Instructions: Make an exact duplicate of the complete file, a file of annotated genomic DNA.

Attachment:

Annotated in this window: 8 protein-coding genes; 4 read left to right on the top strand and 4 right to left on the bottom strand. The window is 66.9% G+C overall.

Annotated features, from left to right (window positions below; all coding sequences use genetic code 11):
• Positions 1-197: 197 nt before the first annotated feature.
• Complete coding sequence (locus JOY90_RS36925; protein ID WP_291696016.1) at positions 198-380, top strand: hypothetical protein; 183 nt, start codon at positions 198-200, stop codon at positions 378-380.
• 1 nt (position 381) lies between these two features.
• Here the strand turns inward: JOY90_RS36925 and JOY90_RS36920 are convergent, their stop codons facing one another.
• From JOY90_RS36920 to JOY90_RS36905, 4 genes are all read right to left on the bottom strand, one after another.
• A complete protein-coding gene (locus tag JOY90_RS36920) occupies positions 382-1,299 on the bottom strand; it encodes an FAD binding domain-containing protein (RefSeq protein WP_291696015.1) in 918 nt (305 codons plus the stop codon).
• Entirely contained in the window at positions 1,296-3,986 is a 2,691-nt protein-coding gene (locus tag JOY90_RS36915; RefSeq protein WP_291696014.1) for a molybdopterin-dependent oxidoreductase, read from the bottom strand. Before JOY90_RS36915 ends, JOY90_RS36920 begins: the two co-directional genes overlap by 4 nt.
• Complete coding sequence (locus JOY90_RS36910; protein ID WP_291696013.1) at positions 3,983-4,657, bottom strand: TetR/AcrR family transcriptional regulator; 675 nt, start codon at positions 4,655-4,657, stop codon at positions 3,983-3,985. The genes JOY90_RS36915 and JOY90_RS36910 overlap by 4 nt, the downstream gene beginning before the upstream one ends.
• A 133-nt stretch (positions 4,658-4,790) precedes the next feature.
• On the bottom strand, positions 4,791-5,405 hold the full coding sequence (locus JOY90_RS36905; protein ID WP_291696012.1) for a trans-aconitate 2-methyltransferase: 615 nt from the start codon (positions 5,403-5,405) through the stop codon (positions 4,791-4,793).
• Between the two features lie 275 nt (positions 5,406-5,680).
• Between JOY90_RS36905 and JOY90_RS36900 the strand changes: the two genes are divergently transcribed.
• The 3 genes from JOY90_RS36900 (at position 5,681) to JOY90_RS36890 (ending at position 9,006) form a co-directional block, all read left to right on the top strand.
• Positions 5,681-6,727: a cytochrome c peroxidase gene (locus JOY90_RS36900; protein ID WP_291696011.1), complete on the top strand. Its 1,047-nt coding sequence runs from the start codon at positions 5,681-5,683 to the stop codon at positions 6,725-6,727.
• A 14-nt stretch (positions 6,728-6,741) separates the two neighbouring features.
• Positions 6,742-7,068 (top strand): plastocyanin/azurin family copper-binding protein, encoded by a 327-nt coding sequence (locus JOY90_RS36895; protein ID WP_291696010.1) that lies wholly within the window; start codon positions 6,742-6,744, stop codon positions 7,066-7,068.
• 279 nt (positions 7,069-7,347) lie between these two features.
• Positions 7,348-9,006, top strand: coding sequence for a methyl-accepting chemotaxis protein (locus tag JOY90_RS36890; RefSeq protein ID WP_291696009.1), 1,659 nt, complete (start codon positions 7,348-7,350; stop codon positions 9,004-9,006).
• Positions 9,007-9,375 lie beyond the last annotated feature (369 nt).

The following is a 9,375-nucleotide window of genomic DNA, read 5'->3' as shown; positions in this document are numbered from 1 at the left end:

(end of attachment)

Annotated in this window: 8 protein-coding genes; 4 read left to right on the top strand and 4 right to left on the bottom strand. The window is 66.9% G+C overall.

Annotated features, from left to right (window positions below; all coding sequences use genetic code 11):
• Positions 1-197: 197 nt before the first annotated feature.
• Complete coding sequence (locus JOY90_RS36925; protein ID WP_291696016.1) at positions 198-380, top strand: hypothetical protein; 183 nt, start codon at positions 198-200, stop codon at positions 378-380.
• 1 nt (position 381) lies between these two features.
• Here the strand turns inward: JOY90_RS36925 and JOY90_RS36920 are convergent, their stop codons facing one another.
• From JOY90_RS36920 to JOY90_RS36905, 4 genes are all read right to left on the bottom strand, one after another.
• A complete protein-coding gene (locus tag JOY90_RS36920) occupies positions 382-1,299 on the bottom strand; it encodes an FAD binding domain-containing protein (RefSeq protein WP_291696015.1) in 918 nt (305 codons plus the stop codon).
• Entirely contained in the window at positions 1,296-3,986 is a 2,691-nt protein-coding gene (locus tag JOY90_RS36915; RefSeq protein WP_291696014.1) for a molybdopterin-dependent oxidoreductase, read from the bottom strand. Before JOY90_RS36915 ends, JOY90_RS36920 begins: the two co-directional genes overlap by 4 nt.
• Complete coding sequence (locus JOY90_RS36910; protein ID WP_291696013.1) at positions 3,983-4,657, bottom strand: TetR/AcrR family transcriptional regulator; 675 nt, start codon at positions 4,655-4,657, stop codon at positions 3,983-3,985. The genes JOY90_RS36915 and JOY90_RS36910 overlap by 4 nt, the downstream gene beginning before the upstream one ends.
• A 133-nt stretch (positions 4,658-4,790) precedes the next feature.
• On the bottom strand, positions 4,791-5,405 hold the full coding sequence (locus JOY90_RS36905; protein ID WP_291696012.1) for a trans-aconitate 2-methyltransferase: 615 nt from the start codon (positions 5,403-5,405) through the stop codon (positions 4,791-4,793).
• Between the two features lie 275 nt (positions 5,406-5,680).
• Between JOY90_RS36905 and JOY90_RS36900 the strand changes: the two genes are divergently transcribed.
• The 3 genes from JOY90_RS36900 (at position 5,681) to JOY90_RS36890 (ending at position 9,006) form a co-directional block, all read left to right on the top strand.
• Positions 5,681-6,727: a cytochrome c peroxidase gene (locus JOY90_RS36900; protein ID WP_291696011.1), complete on the top strand. Its 1,047-nt coding sequence runs from the start codon at positions 5,681-5,683 to the stop codon at positions 6,725-6,727.
• A 14-nt stretch (positions 6,728-6,741) separates the two neighbouring features.
• Positions 6,742-7,068 (top strand): plastocyanin/azurin family copper-binding protein, encoded by a 327-nt coding sequence (locus JOY90_RS36895; protein ID WP_291696010.1) that lies wholly within the window; start codon positions 6,742-6,744, stop codon positions 7,066-7,068.
• 279 nt (positions 7,069-7,347) lie between these two features.
• Positions 7,348-9,006, top strand: coding sequence for a methyl-accepting chemotaxis protein (locus tag JOY90_RS36890; RefSeq protein ID WP_291696009.1), 1,659 nt, complete (start codon positions 7,348-7,350; stop codon positions 9,004-9,006).
• Positions 9,007-9,375 lie beyond the last annotated feature (369 nt).

The following is a 9,375-nucleotide window of genomic DNA, read 5'->3' as shown; positions in this document are numbered from 1 at the left end: